Thirds is Still Nonsense

About a year ago I wrote about a dive planning tactic I both teach and use which turned out to be surprisingly controversial. Honestly, I’d thought it seemed sort of obvious to the point of mundane; but it turns out that I am an idiot who doesn’t know what they’re talking about. The short form of THIS article is that when diving in a team of two I always dial back from using full thirds to ensure there is a safety buffer of usable gas to swim out of the cave. Whether I’m an idiot or not I have continued to both teach and plan dives this way regardless of gear configuration. Over the last week, however, while teaching a student sidemount cave techniques, something occurred to me about how this method of gas reserve is primarily applicable to backmount divers. It is assuming a total loss of breathing gas which, albeit remarkably unlikely, does exist as a possibility. On sidemount, however, the de facto isolation of breathing supplies renders a total loss of breathing gas an even more remote eventuality. In principle, in sidemount, should a diver lose one regulator, they would switch to their other tank, having reserved enough gas in that tank to make it out of the cave still independent, without having to gas share at all. So a diver descends with 3000 psi/210 bar in a pair of AL80s. After using 1000 psi/70 bar the diver turns and, what do you know, BANG! The left regulator erupts into a torrent of bubbles. When the team confirms that there is no fixing whatever the problem is, the diver still has 2000 psi / 140 bar to swim out of the cave, which is exactly how much they need. Exactly how much. No room for slower swimming. Very little time to try to fix the problem. No safety buffer for getting caught in a restriction for a minute or two. No wiggle room for when the diver starts glancing at their dwindling gas supply and starting to worry that the needle is getting awfully low, wondering if they’re actually going to make it, and starting to breath heavier with increasing dread. Therefore, shaving things awfully goddamn close. It’s also worth considering that, in sidemount, some of the places we’re moving through don’t necessarily disqualify the ability to share gas… but they can sure make the exercise pretty bloody difficult.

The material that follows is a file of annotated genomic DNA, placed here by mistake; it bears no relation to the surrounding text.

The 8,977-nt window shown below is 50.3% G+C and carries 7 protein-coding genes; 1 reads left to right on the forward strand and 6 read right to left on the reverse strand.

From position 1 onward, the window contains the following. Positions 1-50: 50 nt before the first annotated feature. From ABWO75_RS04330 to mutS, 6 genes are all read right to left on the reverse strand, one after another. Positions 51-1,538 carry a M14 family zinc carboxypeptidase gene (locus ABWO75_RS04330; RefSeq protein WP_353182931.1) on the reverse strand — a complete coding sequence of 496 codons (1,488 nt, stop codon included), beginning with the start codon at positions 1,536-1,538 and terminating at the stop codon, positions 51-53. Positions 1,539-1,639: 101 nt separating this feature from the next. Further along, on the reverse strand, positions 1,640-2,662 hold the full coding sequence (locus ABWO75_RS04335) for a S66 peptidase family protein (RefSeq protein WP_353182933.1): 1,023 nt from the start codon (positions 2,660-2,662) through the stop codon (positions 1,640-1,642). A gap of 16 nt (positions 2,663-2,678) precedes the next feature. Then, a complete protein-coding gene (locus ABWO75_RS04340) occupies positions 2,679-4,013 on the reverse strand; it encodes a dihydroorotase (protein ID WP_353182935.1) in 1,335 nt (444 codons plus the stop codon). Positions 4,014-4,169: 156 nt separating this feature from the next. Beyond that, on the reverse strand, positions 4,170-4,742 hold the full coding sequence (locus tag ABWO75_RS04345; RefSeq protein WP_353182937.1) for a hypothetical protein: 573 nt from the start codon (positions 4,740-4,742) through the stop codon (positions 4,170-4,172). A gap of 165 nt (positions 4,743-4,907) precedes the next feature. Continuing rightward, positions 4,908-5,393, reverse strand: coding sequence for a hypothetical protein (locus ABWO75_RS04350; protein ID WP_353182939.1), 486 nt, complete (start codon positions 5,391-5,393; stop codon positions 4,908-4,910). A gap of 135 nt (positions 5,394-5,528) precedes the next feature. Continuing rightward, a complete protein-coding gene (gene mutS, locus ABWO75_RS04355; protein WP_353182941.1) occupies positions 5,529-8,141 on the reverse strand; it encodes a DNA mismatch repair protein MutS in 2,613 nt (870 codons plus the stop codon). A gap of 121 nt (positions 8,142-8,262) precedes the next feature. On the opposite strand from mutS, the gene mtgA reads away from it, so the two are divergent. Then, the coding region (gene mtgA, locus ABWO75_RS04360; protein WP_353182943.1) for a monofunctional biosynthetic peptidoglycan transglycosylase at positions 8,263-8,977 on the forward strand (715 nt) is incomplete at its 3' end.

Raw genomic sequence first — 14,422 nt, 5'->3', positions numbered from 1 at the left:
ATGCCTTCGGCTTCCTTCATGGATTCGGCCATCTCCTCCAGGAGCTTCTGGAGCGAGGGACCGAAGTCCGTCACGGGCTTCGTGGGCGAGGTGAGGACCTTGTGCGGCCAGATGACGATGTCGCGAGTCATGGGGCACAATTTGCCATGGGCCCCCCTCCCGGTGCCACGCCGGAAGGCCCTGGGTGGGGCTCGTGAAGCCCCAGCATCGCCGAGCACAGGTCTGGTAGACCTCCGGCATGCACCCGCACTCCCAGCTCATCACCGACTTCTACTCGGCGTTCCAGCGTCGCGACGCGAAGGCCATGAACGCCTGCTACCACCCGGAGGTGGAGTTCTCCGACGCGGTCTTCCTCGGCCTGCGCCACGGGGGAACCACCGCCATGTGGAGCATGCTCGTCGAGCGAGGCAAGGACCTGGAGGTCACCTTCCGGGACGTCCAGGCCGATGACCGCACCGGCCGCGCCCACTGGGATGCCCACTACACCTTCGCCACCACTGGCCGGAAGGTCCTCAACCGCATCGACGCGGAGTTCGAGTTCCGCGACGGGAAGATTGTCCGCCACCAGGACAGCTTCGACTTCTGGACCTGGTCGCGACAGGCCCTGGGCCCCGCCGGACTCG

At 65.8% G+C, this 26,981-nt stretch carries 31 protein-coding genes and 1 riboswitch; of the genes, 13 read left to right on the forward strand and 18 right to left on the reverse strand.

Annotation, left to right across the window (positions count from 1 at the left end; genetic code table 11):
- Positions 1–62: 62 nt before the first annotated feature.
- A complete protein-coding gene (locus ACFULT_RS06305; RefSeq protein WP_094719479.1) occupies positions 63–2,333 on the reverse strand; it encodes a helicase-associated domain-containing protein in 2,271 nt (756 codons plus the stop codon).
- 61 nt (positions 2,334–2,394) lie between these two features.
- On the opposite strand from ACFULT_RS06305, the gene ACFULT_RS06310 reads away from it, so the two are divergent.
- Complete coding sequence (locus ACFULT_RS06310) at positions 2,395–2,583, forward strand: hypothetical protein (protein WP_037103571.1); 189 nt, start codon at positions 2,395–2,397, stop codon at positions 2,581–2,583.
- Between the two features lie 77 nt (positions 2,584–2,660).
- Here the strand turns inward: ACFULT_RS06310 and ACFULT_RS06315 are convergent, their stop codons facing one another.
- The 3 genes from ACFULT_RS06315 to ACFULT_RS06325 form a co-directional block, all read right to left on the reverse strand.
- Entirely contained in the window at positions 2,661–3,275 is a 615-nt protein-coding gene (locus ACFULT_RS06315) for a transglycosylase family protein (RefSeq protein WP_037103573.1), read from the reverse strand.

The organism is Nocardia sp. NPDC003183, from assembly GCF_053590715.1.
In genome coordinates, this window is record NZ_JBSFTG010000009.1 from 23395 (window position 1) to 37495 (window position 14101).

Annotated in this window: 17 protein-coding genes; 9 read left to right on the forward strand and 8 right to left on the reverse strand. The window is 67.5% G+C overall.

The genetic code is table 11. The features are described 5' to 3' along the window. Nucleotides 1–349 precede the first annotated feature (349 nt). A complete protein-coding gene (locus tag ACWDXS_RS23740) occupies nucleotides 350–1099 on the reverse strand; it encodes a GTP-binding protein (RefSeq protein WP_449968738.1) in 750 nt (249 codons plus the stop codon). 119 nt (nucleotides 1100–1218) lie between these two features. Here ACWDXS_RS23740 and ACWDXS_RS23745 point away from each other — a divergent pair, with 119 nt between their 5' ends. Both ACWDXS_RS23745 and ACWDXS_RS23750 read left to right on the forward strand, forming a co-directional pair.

So I start thinking that while a similar safety buffer as outlined by the attached article would be damned useful, on sidemount a buffer as large as proposed might be heavy-handed. One is, after all, only reserving gas for one’s self, able to continue to move independently through the water, which takes far less effort than a requisite gas share on backmount. Maybe back off by 100psi or 10bar? Leaving a safety buffer of 300psi or 30 bar? Seems like that ought to be plenty to tolerate a bit of wiggle room and a bit of peace of mind during a long swim getting increasingly lopsided. I’d maintain that this is worth applying only in a team of two. The idea of two divers both suffering a regulator loss is improbable, but has been known to happen. The idea of three divers all losing a reg… we’re getting into the odds of being struck by lightning while scratching a winning lotto ticket.


A third diver with a donateable gas supply can offer a long hose to one diver for 5 or 10 minutes, then to the other diver for 5 or 10 minutes at some controlled point in some spacious length of cave to ensure that everyone has a comfy safety buffer. As opposed to waiting until both “injured” divers are down to the very dregs of their good tank in a tiny, crawly space - only a short distance from the exit - where there’s no room to even turn around, much less have a three-person meeting on a solution. There’s a zen koan that goes something like this: A man goes wandering up into the woods to find some master with whom he wants to study. Coming on an old man sitting by the side of a river the traveler asks the man if he knows where the master is. “Oh yes,” says the old man, “He lives on the other side of this river. If you carry me across I’ll show you the way.” Grumbling about the annoyance of the task, the would-be student hefts the old man onto his shoulders and starts across the river. Half-way across, suddenly, the old man forces the traveler underwater and holds him there with strength belied by his seemingly frail body. The man thrashes and fights and struggles to get free. But to no avail. The old man is simply too strong. As he yells in despair and is seconds from taking a lungful of water the old man lets him free and drags him to shore. “Just then,” asks the old man, “Just before you drowned, what was the single most valuable thing? The only thing in the entire world you truly wanted?” Realising that he was talking to the master he sought, and understanding washing over him, the student answered, “One more breath.”


Going forward when I’m one of two divers, the both of us on sidemount, I’ll be using more modest padding. But pad the gas supply I will. 100 psi works out to maybe 5 minutes of dive time. And knowing my buddy and I will definitely get home safe is well worth 5 minutes of penetration to me.


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